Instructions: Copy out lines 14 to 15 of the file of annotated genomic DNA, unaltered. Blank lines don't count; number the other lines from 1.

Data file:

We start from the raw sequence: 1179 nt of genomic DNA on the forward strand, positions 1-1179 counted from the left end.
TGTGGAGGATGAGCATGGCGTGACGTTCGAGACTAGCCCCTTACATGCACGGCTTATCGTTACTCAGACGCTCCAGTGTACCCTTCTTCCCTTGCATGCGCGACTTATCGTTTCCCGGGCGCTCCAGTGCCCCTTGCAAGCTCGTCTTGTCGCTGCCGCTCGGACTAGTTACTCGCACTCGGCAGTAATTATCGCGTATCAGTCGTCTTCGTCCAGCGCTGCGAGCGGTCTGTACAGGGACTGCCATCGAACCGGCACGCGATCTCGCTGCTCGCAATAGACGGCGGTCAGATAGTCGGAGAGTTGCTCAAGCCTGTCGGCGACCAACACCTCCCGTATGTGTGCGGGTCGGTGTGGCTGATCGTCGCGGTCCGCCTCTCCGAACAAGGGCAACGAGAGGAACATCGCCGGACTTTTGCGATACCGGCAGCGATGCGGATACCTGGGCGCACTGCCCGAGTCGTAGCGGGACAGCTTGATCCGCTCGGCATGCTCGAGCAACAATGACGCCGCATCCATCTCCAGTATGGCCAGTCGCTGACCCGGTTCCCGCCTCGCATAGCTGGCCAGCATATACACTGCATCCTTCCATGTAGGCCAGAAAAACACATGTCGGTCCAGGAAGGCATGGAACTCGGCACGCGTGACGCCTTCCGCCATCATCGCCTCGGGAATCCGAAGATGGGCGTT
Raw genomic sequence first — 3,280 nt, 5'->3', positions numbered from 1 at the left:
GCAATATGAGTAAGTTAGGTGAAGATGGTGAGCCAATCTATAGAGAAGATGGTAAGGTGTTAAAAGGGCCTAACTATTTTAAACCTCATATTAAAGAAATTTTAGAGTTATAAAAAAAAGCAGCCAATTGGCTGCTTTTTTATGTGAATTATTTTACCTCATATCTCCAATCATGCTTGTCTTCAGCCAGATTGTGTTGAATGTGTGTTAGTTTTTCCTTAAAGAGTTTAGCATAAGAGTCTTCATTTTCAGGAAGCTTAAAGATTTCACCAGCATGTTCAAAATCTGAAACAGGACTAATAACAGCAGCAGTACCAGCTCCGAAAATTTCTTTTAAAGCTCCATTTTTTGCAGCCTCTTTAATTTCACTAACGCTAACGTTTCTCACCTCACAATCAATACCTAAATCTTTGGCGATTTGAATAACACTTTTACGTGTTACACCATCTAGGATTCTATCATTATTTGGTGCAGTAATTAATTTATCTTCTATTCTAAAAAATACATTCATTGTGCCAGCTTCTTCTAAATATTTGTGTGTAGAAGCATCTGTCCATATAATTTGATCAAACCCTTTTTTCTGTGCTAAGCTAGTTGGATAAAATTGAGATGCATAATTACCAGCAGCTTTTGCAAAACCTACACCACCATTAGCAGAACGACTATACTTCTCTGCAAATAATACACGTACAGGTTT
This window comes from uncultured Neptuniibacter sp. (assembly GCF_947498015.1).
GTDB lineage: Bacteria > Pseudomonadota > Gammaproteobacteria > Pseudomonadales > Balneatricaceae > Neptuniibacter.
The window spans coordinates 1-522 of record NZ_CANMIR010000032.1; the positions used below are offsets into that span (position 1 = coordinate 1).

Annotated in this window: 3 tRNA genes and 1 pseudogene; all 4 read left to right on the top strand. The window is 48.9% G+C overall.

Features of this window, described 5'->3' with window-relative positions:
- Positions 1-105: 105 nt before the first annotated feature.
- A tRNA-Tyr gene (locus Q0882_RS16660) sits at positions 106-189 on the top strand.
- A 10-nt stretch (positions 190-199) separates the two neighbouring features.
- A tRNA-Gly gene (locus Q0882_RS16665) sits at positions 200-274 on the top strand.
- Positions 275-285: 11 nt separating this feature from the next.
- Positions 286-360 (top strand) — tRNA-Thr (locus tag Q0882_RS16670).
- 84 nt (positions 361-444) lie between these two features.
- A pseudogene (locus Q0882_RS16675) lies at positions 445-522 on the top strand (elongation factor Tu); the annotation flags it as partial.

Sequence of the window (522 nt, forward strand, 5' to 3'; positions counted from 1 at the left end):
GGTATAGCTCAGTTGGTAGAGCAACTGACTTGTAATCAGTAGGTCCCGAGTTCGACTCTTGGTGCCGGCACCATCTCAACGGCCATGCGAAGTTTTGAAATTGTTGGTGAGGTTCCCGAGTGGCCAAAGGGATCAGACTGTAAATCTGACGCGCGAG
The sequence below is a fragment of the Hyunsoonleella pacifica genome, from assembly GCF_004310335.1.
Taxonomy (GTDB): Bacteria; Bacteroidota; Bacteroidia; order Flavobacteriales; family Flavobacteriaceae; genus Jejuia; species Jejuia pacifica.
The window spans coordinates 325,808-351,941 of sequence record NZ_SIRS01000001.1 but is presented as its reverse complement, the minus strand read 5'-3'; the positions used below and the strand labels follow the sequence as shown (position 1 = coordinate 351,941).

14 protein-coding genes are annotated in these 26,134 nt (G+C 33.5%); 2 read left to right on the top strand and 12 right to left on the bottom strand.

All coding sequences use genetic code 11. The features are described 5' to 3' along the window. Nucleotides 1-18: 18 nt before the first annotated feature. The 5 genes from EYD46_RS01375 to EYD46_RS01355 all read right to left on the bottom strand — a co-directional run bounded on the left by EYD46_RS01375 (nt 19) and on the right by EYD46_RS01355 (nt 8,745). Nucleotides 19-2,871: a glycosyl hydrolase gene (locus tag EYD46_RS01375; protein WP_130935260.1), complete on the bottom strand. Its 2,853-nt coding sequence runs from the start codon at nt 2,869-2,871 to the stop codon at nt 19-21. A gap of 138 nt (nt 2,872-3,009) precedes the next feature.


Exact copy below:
- Positions 275-285: 11 nt separating this feature from the next.
- Positions 286-360 (top strand) — tRNA-Thr (locus tag Q0882_RS16670).